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Introduction to Plants

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Presentation on theme: "Introduction to Plants"— Presentation transcript:

1 Introduction to Plants
Mrs. M. Rightler

2 Earliest Plants Algae Phytoplankton Lived in the sea

3 Problems with life on land
Drying Out Making Food Reproduction Gravity & Support Getting water & nutrients Solution Waxy cuticle, stomata Formed leaves Develops spores & seeds Bark (cork) & vessels Roots & vessels

4 Avascular Tracheophytes Types of Plants Bryophytes nonseed plants
vessels for transport and support

5 Mosses & Liverworts: The Bryophytes
First land plants AVASCULAR = very small 500 m.y.a. Must grow in moist environments Used for fuel (peat)

6 Reproduction in Bryophytes
Mosses have a protonema (liverworts do not) Sexual reproduction Antheridium – makes sperm Archaegonium – makes eggs Asexual reproduction Fragmentation Formation of gemmae

7 Tracheophytes Vessels Spores or seeds for reproduction
XYLEM = transports water & dissolved minerals from roots to leaves PHLOEM = transports sugars from leaves to rest of plant Spores or seeds for reproduction

8 Club Mosses (Lycophyta)
Leaves produce spores Strobilus = spore-bearing leaves Prothallus = produces antheridia & archaegonia

9 Horsetails (Sphenophyta)
Jointed stems Reproduction similar to club moss

10 Ferns (Pterophyta) 400 m.y.a. Dominant form = sporophyte Structure
Rhizome = underground stem Fronds = leaves Sori = store spores on underside of fronds

11 Gymnosperms Gymno = “naked” Sperm = “seed”
First plants to produce seeds No flowers No fruit

12 Why Make Seeds? Has own food supply
Protective coat against harsh conditions Some are designed for travel to new areas

13 Sporophytes produce: MICROSPORE MEGASPORE Produce male gametophyte
Produce pollen MEGASPORE Produce female gametophyte Produce ovule (makes archaegonia with egg cells)

14 Gymnosperm Reproduction
Pollen grains carried by wind Land on ovule, develop pollen tube Sperm move through tube to fertilize egg Fertilized egg = ZYGOTE EMBRYO = young, diploid sporophyte plant COTYLEDONS = food storage for embryo, become first leaves

15 Why Pollen Instead of Spores?
Plant can live in very dry areas Fertilization does not require water Pollen has protective coat and food supply for sperm

16 Why Ovules Instead of Archaegonia?
Protective tissues prevent drying out Ovule holds archaegonia and protects eggs from elements

17 Minor Gymnosperm Groups
Cycadophyta (1st in Triassic Era) Ginkgophyta Only one species today Ginkgo biloba Most lived 200 m.y.a. Gnetophyta – only three genera Gnetum – house plants Ephedra – weight loss, allergies & asthma Welwitschia

18 Coniferophyta (largest group)
Needle or scale-like leaves Bear seeds in woody cones Can live in very cold climates Most are evergreens Have wood Made of thick-walled vessels (TRACHEIDS) Tracheids are xylem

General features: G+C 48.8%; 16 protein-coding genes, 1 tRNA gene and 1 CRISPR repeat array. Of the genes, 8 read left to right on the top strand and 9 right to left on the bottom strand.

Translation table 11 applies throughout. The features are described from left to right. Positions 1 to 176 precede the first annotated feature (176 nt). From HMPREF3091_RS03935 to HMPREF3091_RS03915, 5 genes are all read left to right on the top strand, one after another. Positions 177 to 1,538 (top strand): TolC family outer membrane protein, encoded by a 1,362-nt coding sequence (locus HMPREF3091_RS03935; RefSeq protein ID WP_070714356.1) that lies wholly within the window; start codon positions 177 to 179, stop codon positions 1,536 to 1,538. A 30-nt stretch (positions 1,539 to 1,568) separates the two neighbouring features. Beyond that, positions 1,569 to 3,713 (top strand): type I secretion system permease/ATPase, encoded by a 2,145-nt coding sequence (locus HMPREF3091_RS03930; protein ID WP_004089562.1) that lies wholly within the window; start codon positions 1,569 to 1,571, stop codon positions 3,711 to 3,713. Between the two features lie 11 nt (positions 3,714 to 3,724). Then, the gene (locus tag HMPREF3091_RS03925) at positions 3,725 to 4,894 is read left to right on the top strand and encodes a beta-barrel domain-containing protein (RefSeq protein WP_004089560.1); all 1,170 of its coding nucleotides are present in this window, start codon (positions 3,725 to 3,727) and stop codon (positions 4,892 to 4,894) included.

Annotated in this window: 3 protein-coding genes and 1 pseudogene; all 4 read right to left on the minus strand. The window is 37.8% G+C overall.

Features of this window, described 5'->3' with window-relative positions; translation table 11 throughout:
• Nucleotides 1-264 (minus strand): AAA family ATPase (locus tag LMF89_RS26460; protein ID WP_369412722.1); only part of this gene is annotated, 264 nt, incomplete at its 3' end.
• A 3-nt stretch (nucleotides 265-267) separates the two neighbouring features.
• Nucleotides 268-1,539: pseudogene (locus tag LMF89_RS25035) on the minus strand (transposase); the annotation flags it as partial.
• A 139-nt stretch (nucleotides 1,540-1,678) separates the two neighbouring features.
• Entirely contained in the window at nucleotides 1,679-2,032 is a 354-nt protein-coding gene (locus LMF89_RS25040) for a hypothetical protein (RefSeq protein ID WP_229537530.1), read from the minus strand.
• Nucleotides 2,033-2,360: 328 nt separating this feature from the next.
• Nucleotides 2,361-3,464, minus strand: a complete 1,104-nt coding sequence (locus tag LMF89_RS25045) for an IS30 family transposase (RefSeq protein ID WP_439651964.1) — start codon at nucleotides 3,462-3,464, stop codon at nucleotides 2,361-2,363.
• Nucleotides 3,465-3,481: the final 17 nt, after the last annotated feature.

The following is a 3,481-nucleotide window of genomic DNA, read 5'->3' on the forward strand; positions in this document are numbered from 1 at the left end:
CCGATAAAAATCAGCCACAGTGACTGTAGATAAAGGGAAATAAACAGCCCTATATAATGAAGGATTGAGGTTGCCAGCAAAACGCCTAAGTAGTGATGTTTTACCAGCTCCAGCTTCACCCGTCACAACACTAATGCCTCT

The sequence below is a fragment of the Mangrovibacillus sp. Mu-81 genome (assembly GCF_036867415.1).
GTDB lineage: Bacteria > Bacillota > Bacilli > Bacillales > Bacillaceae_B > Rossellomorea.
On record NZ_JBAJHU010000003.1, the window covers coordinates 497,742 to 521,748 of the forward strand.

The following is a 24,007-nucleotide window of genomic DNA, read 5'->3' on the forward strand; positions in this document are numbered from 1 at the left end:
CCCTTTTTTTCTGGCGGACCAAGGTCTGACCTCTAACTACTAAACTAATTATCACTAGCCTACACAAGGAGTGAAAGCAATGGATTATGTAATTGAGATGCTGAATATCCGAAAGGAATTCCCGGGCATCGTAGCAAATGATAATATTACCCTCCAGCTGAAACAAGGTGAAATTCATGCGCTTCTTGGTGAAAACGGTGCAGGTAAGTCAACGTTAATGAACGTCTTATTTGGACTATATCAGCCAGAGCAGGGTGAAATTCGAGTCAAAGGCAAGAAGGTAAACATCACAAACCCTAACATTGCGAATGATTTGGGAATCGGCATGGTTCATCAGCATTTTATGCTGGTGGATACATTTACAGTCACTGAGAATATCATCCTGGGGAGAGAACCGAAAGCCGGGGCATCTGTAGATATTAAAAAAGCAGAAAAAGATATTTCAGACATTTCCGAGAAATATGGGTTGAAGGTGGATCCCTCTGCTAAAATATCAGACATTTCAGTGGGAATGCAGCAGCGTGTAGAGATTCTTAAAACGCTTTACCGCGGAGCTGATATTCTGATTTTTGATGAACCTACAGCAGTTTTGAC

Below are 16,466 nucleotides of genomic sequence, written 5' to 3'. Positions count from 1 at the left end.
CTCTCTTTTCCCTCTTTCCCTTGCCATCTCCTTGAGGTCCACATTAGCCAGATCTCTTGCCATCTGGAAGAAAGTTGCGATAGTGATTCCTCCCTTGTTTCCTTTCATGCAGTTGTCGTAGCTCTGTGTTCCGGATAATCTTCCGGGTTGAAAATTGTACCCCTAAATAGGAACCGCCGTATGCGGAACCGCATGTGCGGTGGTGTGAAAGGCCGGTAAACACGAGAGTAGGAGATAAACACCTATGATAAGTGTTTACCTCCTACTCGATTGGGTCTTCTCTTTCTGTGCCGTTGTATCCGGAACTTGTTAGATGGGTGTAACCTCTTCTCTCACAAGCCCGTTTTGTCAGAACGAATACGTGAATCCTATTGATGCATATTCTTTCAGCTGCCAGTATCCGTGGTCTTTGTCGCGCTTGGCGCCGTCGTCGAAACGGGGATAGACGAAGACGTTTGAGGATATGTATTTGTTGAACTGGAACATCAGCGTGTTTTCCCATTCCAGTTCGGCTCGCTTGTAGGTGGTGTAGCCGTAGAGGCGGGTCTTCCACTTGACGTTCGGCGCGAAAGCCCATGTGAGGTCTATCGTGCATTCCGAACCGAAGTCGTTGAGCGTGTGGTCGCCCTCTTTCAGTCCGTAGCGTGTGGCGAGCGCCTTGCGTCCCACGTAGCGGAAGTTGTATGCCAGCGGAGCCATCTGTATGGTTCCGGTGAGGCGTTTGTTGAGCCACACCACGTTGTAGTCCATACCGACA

19 Angiosperms Angio – “flower” Sperm – “seed” Extremely diverse
All have seeds enclosed in fruit

20 Cambium Any growth tissue in plants Types of cambium
Vascular = produces xylem & phloem Cork = produces cork (bark)

21 Overall Structures [121] Roots Stems Leaves Flowers

22 Roots [124] Absorb water & nutrients Hold plant in place Root types:
Fibrous Tap Prop Aerial

23 Stems [123] Support leaves & flowers Sometimes photosynthesis
Transport (contain xylem & phloem) Types herbaceous – green & flexible Woody – stiff, have cork layer, usually brown

24 Leaves [119] Cuticle = protection
Stomata = gas exchange, water loss (transpiration) Epidermis = protection, color Mesophyll Palisade = most PHOTOSYNTHESIS Spongy = Vascular bundles run through it

25 Flowers [131] Pistils = female reproductive structures
Stamens = male reproductive structures Complete flowers Have petals & sepals Have male and female parts Incomplete flowers = missing one or more parts

26 Types of Angiosperms [115]
Monocots mono = “one” cot = “seed leaf” Approx. 60,000 species Flowers = multiples of 3 Leaf veins parallel Dicots di = “two” cot = “seed leaf” Approx. 170,000 species Flowers = multiples of 4 or 5 Leaf veins branching

27 Plant Tropisms Tropism = plant response to external stimulus Types:
Positive: plant moves toward stimulus Negative: plant moves away from stimulus Types: Phototropism = light Gravitropism = gravity Thigmotropism = touch (nastic movement – direction does not matter)

28 Plant Hormones Hormone – chemical produced in one part of an organism that has an effect on a different part of the organism Types Auxins – regulate growth Gibberellins – speeds growth, germination Abscisic acid – dormancy, close stomata, stress Ethylene – ripens fruit

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